The day following the exenteration, the owner commented that the dog appeared to be non-painful, was more energetic, and had a good appetite. Unfortunately, the improvement was short-lived as the owner elected humane euthanasia two days after surgery due to rapidly declining systemic health. A necropsy was offered but declined.

Discussion

This report describes RS in a dog in which previously diagnosed T-cell CLL manifested as high-grade ocular T-cell lymphoma. It is unique as (i) an ocular manifestation of RS has not been previously documented in dogs, and (ii) the phenotype of lymphoma was T-cell whereas most cases are described in the human and veterinary literature are B-cell [2,4]. In fact, to the authors’ knowledge, only one report in humans documents the transformation of T-cell CLL to high grade T-cell lymphoma [1].

Richter’s syndrome is rare in veterinary medicine. To date, it has only been reported in 10 dogs [3-5] and no other veterinary species. Of those 10 dogs, none had an ocular manifestation of lymphoma as described in the present report. Most dogs had B-cell phenotype CLL, although, two-thirds of canine CLL have a T-cell phenotype [4]. In a recent review of canine leukemia, 6 of 22 CLL cases developed RS secondary to their B-cell CLL, or about 27% [4], which represents a similar percentage of RS development in human patients with a B-cell phenotype (2 to 20%) [2]. In this same study, 2 of 22 dogs (9%) developed T-cell RS [4]. Dogs with RS display clinical signs similar to humans including fever, weight loss, lymphadenopathy, and abdominal pain. Complete blood counts often reveal anemia, lymphopenia, and thrombocytopenia. Sadly, these patients deteriorate rapidly, and their median survival time in one report was only 41 days [5].

This dog’s ocular manifestation of RS is unique, and many of the clinico-pathologic findings were like human ocular cases including neoplastic round cell invasion of the orbit [6], sclera [7], iris [8], ciliary body [8], choroid [7,8], and vitreous [9,10]. Neoplastic round cells were also seen in the anterior chamber of this dog’s left eye. Of note, this canine patient had CD8+ T-cell CLL diagnosed 1.5 years prior to the development of high grade CD3+/CD20- T-cell ocular lymphoma. This combination of T-cell CLL to high grade T-cell lymphoma is rare and has been only been documented once in the human literature [1].

Richter’s syndrome, or Richter syndrome, is a clinico-pathologic term used to describe the development of aggressive lymphoma in patients with CLL. The first description was noted by Maurine Richter in 1928, who reported rapid decompensation in a CLL patient, following the development of lymphadenopathy and hepatosplenomegaly [11]. RS refers to either the transformation of CLL into a high-grade form of lymphoma, or the development of lymphoma as a secondary, independent cancer in a patient with CLL. The syndrome has been cited to occur in up to 20% of human patients with CLL, of which the majority suffer from classic, or transformative, RS [1,12]. It has been linked to immune-suppressed CLL individuals obtaining a viral infection, such as Epstein-Barr virus, or having underlying genetic defects [13-15]. The role or causative relationship between Epstein-Barr and Richter’s transformation has yet to be elucidated [13]. Clinically, human RS patients present febrile with progressive lymphadenopathy and elevated serum lactate dehydrogenase, with no systemic evidence of infection [14]. Often their blood count abnormalities (anemia, neutropenia, thrombocytopenia) are thought to occur secondary to their CLL [13]. Retroperitoneal lymphadenopathy, splenomegaly, and hepatomegaly are common, and patients often complain of abdominal pain [16]. Diagnosis is confirmed via biopsy of an affected organ coupled with the history of CLL. Unfortunately, these patients deteriorate rapidly and mean survival time is cited as merely 6 months with conventional chemotherapy [17]. Extranodal RS in humans has been reported to occur in bone, bronchi, the central nervous system, the gastrointestinal system, nose, skin, face and testis [18-20]. To the authors’ knowledge, there are only 7 reports of extranodal RS affecting ocular or periocular tissue in humans. These include vitreal and subretinal RS [9,10], panuveal (iridal, ciliary body, choroidal) RS [8], choroidal with scleral extension RS [7], and 3 cases of orbital RS [6].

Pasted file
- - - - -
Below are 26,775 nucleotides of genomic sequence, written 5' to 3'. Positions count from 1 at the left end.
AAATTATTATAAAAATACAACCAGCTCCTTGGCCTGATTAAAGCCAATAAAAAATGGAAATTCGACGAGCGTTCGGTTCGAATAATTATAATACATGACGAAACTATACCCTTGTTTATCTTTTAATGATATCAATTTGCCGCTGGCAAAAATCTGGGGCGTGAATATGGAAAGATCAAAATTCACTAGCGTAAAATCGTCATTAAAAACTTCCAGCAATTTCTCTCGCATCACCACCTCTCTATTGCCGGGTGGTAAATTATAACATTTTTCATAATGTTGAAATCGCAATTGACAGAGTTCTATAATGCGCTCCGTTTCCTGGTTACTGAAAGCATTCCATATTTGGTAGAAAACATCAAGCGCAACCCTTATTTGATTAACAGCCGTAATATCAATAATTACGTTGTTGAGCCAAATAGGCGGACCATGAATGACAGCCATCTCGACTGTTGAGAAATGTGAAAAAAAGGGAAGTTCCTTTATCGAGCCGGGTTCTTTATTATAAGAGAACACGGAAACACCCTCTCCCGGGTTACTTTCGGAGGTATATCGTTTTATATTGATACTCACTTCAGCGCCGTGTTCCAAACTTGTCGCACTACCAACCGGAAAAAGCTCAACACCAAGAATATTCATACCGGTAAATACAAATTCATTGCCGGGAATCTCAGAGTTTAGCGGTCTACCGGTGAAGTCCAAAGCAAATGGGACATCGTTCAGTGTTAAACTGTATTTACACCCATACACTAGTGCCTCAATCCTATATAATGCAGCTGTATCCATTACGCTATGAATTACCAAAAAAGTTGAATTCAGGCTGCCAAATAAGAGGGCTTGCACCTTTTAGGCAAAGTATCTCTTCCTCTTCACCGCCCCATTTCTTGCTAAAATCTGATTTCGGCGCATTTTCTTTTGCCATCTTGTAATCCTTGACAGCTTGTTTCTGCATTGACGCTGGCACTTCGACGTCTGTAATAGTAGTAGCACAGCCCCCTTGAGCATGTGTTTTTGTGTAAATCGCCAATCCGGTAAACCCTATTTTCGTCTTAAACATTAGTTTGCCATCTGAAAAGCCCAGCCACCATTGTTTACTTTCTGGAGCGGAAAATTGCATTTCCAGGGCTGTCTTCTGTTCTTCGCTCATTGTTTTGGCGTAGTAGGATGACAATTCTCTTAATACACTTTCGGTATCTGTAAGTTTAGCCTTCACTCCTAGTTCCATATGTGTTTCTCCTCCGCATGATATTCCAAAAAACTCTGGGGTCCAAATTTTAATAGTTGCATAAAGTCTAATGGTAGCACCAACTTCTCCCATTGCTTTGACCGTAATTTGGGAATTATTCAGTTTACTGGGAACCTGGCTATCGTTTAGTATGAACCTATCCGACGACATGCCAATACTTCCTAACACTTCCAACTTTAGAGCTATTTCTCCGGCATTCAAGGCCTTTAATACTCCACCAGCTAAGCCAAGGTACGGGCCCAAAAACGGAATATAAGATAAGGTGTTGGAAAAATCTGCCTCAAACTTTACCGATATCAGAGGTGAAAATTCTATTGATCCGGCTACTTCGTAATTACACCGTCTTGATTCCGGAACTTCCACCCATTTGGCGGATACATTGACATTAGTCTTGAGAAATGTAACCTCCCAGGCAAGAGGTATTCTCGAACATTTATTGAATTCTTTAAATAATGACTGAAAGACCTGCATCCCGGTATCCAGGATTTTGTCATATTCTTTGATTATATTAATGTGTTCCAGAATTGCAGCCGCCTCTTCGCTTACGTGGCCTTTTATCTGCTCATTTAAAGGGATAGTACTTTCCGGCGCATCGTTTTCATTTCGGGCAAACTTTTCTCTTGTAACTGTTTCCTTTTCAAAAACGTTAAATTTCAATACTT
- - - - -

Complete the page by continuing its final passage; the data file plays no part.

The major limitation of this case report is the lack of necropsy confirming lymphoma in the abdomen. While it is presumed that disseminated lymphoma affected multiple abdominal organs as seen with CT (right adrenal, liver, mesenteric lymph nodes, body wall), samples of these organs were not obtained. Instead, the results of aspirates from the area of mandibular lysis and biopsy of the ocular tissues were used to confirm the diagnosis of high grade CD3+ T-cell lymphoma. A diagnosis of RS was made based on the dog’s documented history of CD8+ T-cell CLL, coupled with the clinical findings of weight loss, fever without evidence of infection, unremarkable complete blood count, abdominal lymphadenopathy, hepatomegaly, and extranodal ocular tissue expansion with T-cell lymphoma. It is unclear, however, if this dog’s condition represents the transformative type of RS, or RS due to dual, independent leukemia and lymphoma cancers.

This report describes an unusual presentation of suspect RS in a canine patient previously diagnosed with T-cell CLL. Although rare, given the possibility of CLL transforming into an aggressive, lymphoblastic lymphoma, RS should be a differential for any canine patient previously diagnosed with CLL presenting with acute ocular clinical signs.

Conflicts of Interest

The authors declare that there are no conflicts of interest regarding the publication of this article.

Acknowledgements

This work was presented at the 2018 American College of Veterinary Ophthalmologists Annual Meeting in Minneapolis, MN in poster form.